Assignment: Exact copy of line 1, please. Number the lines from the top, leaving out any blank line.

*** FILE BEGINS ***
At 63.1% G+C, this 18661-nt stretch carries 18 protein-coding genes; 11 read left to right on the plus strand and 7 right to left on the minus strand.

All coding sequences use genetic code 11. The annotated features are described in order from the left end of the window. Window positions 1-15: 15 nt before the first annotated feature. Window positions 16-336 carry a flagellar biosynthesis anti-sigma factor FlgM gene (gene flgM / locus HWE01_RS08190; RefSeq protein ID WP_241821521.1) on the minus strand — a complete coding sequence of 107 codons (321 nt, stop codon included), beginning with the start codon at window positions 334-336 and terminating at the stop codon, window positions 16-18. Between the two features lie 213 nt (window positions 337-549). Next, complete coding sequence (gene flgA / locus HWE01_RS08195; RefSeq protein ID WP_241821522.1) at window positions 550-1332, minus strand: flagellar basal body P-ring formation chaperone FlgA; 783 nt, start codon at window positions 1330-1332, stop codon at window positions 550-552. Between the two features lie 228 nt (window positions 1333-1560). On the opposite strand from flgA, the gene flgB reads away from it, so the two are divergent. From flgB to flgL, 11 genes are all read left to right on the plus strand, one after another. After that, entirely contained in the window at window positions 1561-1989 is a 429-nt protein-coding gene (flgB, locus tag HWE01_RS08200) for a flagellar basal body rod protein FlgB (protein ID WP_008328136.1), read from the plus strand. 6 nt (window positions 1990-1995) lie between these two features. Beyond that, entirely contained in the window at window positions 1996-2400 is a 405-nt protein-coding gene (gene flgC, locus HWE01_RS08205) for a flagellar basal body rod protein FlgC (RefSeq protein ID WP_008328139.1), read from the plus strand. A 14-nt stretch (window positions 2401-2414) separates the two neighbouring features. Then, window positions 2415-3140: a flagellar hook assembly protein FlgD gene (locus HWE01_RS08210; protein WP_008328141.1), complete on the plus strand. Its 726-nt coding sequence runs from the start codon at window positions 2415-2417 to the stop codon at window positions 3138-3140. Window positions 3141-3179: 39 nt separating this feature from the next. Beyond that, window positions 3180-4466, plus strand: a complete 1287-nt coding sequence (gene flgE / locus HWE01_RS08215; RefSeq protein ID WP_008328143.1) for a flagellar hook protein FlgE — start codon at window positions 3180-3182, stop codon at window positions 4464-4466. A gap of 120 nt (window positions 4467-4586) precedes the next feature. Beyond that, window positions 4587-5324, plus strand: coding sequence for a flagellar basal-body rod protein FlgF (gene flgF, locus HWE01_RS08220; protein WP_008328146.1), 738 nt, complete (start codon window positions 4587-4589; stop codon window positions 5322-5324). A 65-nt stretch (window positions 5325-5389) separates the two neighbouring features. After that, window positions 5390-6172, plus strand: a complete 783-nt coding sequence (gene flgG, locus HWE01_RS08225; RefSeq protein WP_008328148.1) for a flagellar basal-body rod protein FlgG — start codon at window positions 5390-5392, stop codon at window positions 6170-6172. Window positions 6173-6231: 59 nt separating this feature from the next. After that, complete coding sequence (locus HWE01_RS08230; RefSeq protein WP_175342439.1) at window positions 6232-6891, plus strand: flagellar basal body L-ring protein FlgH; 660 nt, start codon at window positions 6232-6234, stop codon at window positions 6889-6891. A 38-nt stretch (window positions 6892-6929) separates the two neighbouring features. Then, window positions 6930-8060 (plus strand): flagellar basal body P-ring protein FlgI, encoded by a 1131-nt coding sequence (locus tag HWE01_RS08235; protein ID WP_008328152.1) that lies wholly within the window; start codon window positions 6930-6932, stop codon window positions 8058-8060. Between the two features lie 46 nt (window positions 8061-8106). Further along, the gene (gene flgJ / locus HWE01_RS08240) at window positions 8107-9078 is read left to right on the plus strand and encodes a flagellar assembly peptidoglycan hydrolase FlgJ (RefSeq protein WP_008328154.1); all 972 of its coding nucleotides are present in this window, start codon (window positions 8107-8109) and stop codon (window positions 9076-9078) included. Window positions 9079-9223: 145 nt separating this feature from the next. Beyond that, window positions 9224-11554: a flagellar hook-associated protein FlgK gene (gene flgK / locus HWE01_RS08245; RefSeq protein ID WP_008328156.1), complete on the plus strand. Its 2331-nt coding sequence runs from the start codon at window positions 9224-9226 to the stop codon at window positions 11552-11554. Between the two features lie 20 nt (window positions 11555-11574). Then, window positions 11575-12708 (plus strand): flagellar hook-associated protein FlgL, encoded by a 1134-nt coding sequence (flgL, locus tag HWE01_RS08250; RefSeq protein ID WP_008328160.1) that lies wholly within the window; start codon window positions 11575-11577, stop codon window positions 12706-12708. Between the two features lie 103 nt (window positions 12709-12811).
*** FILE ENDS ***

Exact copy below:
At 63.1% G+C, this 18661-nt stretch carries 18 protein-coding genes; 11 read left to right on the plus strand and 7 right to left on the minus strand.